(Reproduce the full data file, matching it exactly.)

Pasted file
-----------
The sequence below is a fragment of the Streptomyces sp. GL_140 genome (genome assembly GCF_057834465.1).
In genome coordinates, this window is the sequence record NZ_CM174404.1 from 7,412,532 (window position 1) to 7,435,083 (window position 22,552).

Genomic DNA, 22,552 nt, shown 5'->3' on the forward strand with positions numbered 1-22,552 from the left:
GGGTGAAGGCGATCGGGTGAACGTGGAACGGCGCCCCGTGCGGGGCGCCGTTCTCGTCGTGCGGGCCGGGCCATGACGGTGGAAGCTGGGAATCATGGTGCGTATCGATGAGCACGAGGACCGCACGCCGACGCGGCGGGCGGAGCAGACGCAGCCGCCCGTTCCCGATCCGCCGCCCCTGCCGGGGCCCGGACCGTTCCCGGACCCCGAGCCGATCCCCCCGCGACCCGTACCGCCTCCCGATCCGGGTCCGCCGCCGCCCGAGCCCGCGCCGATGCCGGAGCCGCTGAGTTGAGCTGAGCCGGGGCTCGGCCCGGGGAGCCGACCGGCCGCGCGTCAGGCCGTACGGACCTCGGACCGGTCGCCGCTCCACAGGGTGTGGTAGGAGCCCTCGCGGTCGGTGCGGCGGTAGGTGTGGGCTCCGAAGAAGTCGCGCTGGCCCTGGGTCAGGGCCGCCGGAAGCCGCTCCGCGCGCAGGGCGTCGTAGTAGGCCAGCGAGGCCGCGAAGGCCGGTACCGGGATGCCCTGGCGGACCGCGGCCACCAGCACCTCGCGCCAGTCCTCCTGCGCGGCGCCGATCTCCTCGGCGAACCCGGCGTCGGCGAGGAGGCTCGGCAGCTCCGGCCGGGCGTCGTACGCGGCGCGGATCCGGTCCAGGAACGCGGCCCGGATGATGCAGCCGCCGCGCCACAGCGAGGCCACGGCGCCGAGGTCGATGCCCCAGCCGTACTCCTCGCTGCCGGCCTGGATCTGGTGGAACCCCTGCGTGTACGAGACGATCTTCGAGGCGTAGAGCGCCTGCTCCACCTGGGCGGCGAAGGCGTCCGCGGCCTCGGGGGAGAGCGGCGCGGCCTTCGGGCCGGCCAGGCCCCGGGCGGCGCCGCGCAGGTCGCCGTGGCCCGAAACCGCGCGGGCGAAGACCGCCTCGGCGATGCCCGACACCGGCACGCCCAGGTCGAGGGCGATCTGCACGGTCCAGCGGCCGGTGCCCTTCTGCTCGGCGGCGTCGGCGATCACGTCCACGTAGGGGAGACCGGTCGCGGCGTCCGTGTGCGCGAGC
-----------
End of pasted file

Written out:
The sequence below is a fragment of the Streptomyces sp. GL_140 genome (genome assembly GCF_057834465.1).
In genome coordinates, this window is the sequence record NZ_CM174404.1 from 7,412,532 (window position 1) to 7,435,083 (window position 22,552).

Genomic DNA, 22,552 nt, shown 5'->3' on the forward strand with positions numbered 1-22,552 from the left:
GGGTGAAGGCGATCGGGTGAACGTGGAACGGCGCCCCGTGCGGGGCGCCGTTCTCGTCGTGCGGGCCGGGCCATGACGGTGGAAGCTGGGAATCATGGTGCGTATCGATGAGCACGAGGACCGCACGCCGACGCGGCGGGCGGAGCAGACGCAGCCGCCCGTTCCCGATCCGCCGCCCCTGCCGGGGCCCGGACCGTTCCCGGACCCCGAGCCGATCCCCCCGCGACCCGTACCGCCTCCCGATCCGGGTCCGCCGCCGCCCGAGCCCGCGCCGATGCCGGAGCCGCTGAGTTGAGCTGAGCCGGGGCTCGGCCCGGGGAGCCGACCGGCCGCGCGTCAGGCCGTACGGACCTCGGACCGGTCGCCGCTCCACAGGGTGTGGTAGGAGCCCTCGCGGTCGGTGCGGCGGTAGGTGTGGGCTCCGAAGAAGTCGCGCTGGCCCTGGGTCAGGGCCGCCGGAAGCCGCTCCGCGCGCAGGGCGTCGTAGTAGGCCAGCGAGGCCGCGAAGGCCGGTACCGGGATGCCCTGGCGGACCGCGGCCACCAGCACCTCGCGCCAGTCCTCCTGCGCGGCGCCGATCTCCTCGGCGAACCCGGCGTCGGCGAGGAGGCTCGGCAGCTCCGGCCGGGCGTCGTACGCGGCGCGGATCCGGTCCAGGAACGCGGCCCGGATGATGCAGCCGCCGCGCCACAGCGAGGCCACGGCGCCGAGGTCGATGCCCCAGCCGTACTCCTCGCTGCCGGCCTGGATCTGGTGGAACCCCTGCGTGTACGAGACGATCTTCGAGGCGTAGAGCGCCTGCTCCACCTGGGCGGCGAAGGCGTCCGCGGCCTCGGGGGAGAGCGGCGCGGCCTTCGGGCCGGCCAGGCCCCGGGCGGCGCCGCGCAGGTCGCCGTGGCCCGAAACCGCGCGGGCGAAGACCGCCTCGGCGATGCCCGACACCGGCACGCCCAGGTCGAGGGCGATCTGCACGGTCCAGCGGCCGGTGCCCTTCTGCTCGGCGGCGTCGGCGATCACGTCCACGTAGGGGAGACCGGTCGCGGCGTCCGTGTGCGCGAGC